More than $80,000 stolen in Jersey City payroll inflation scheme

Department of Recreation payroll clerk pleads guilt to theft by unlawful taking

Jersey City resident Angela Rivera pleaded guilty to a charge of second-degree theft by unlawful taking before Superior Court Judge Vincent Militello in Hudson County on Jan. 27.
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Jersey City resident Angela Rivera pleaded guilty to a charge of second-degree theft by unlawful taking before Superior Court Judge Vincent Militello in Hudson County on Jan. 27.

On Jan. 27, a former Jersey City Department of Recreation payroll clerk pleaded guilty to stealing roughly $80,000 by fraudulently inflating payroll hours for relatives and associates, according to New Jersey Attorney General Gurbir Grewal.

Jersey City resident Angela Rivera, 41, who was a payroll clerk and senior analyst for the Jersey City Department of Recreation, pleaded guilty to a charge of second-degree theft by unlawful taking before Superior Court Judge Vincent Militello in Hudson County.

Under the plea agreement, the state will recommend that Rivera be sentenced to three years in state prison. She will be required to pay full restitution to the city and will be permanently barred from public employment.

Her sentencing is scheduled for April 9.

Thousands stolen

According to the Office of the Attorney General, from Dec. 31, 2016 through Feb. 23, 2018, Rivera stole $80,553 by inflating payroll hours for certain former part-time and seasonal employees who are her relatives or personal associates.

She altered timekeeping spreadsheets for those employees, causing paychecks to be issued that reflected additional hours the employees did not actually work.

A number of those paychecks were deposited into Rivera’s personal account after she forged the employees’ signatures to endorse the checks over to her.

Other checks were deposited into accounts controlled by the employees named on the checks.

Deputy Attorney General Samantha Keleher prosecuted the case and represented the Office of Public Integrity and Accountability (OPIA) in the plea proceedings.

Attorneys and detectives in the OPIA Corruption Bureau investigated the case after receiving a referral from the Jersey City Department of Recreation.

When the recreation department initially learned of the alleged misconduct, they completed an internal audit and referred the matter to OPIA.

“The City of Jersey City initiated this investigation by providing the Attorney General’s office the initial information,” said city’s spokesperson Kimberly Wallace-Scalcione. “We have had zero tolerance for corruption, and we are thankful for the work that the AG’s office did here.”

“As a payroll clerk, Rivera was trusted to maintain accurate employee records and ensure that city funds were properly spent, but instead she falsified records to steal tens of thousands of dollars,” Grewal said. “This type of public corruption can be very costly to taxpayers, as this case demonstrates, and we’re determined to hold those who commit such crimes accountable.”

Four relatives and associates of Rivera who allegedly took part in the scheme were previously charged in the investigation; 24-year-old Jersey City resident Ashley Cuevas, 41-year-old Bayonne resident Alfred Coriano, 42-year-old Jersey City resident Gabriel Villanueva, and 34-year-old Jersey City resident Carlos Huertas.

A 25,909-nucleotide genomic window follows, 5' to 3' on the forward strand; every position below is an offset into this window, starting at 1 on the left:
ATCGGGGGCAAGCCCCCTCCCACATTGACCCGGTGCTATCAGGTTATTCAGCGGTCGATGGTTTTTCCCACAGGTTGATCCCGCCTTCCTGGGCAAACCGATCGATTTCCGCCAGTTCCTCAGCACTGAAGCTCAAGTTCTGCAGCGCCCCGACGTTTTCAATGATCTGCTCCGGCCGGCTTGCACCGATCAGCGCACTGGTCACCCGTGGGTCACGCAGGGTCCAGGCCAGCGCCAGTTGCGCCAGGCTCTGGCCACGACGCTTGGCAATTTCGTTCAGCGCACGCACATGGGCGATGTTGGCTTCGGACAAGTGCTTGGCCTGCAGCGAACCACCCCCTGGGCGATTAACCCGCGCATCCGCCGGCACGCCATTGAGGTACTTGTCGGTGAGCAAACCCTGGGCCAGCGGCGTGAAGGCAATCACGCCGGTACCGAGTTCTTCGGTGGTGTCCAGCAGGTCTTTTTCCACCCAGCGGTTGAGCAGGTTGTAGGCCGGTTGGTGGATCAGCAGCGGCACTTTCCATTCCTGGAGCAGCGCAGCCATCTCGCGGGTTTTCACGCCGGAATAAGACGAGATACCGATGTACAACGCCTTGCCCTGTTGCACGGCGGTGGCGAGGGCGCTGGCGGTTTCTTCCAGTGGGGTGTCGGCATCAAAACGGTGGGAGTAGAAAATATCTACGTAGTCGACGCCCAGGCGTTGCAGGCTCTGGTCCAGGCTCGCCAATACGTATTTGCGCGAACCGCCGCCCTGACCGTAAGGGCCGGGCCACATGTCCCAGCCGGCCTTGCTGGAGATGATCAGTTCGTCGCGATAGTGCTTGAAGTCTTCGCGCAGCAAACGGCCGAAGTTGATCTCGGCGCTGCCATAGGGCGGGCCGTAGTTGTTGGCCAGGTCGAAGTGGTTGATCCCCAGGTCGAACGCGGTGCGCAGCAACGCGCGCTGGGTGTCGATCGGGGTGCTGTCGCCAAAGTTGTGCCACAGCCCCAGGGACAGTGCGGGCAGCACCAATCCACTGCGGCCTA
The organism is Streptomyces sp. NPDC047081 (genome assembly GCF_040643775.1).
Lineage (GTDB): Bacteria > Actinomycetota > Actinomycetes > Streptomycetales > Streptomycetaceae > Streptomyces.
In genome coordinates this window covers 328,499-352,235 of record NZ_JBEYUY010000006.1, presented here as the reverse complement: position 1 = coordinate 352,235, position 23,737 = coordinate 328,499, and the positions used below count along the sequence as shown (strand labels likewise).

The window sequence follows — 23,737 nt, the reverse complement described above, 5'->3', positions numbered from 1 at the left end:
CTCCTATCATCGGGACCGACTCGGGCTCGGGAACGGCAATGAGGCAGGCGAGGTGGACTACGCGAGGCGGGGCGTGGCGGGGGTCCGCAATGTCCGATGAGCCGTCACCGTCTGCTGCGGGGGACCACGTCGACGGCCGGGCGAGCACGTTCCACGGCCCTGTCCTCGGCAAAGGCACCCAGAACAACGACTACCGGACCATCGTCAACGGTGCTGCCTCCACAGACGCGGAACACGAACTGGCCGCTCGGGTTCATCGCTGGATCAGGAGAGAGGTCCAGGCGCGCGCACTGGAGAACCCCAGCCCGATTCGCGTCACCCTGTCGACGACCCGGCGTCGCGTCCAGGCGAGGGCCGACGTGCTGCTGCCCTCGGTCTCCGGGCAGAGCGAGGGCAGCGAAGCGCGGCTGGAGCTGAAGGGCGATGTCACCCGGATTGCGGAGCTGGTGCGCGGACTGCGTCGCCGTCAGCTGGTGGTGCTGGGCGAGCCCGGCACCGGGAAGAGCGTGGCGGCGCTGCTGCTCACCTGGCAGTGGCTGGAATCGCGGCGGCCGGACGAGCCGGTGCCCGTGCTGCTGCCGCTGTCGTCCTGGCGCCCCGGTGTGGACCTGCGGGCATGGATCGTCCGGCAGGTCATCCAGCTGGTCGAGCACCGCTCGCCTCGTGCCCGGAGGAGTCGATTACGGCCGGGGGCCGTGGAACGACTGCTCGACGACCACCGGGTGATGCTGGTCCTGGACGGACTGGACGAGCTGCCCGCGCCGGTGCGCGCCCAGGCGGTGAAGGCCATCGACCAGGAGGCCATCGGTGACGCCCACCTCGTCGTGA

The court admitted them into the Pre-Trial Intervention (PTI) program, subject to payment of full restitution.

Each was charged by summons on Jan. 6, 2020, with theft by unlawful taking for allegedly depositing paychecks into accounts they controlled that they knew reflected work hours that had been fraudulently inflated by Rivera.

If they successfully complete PTI, the charges against them will be dismissed.

Office of Public Integrity and Accountability

“The Office of Public Integrity and Accountability is working hard to deter this type of dishonest conduct and enforce a culture of integrity in government,” said OPIA Director Thomas Eicher. “We urge anyone with information about official misconduct and abuse of public resources to contact us confidentially. We’ll pursue all leads to ensure that those responsible are investigated and prosecuted.”

Keleher prosecuted the case for OPIA under the supervision of Corruption Bureau Chief Peter Lee and Counsel to the Director Anthony Picione.

Grewal created the Office of Public Integrity and Accountability in September 2018 to combat corruption and strengthen public confidence in government institutions.

In December 2019, the Attorney General issued a directive codifying OPIA and making it a permanent part of the Attorney General’s Office.

That directive established the OPIA Corruption Bureau as the lead office within the Department of Law & Public Safety for the investigation and prosecution of state criminal violations involving corruption and abuse of public trust.

OPIA has a toll-free Tipline 1-844-OPIA-TIPS for the public to report corruption.

The AG’s Office has an Anti-Corruption Reward Program that offers a reward of up to $25,000 for tips leading to a conviction for a crime involving public corruption.

For more information go to http://nj.gov/oag/corruption/reward.html.

For updates on this and other stories check www.hudsonreporter.com and follow us on Twitter @hudson_reporter. Marilyn Baer can be reached at Marilynb@hudsonreporter.com.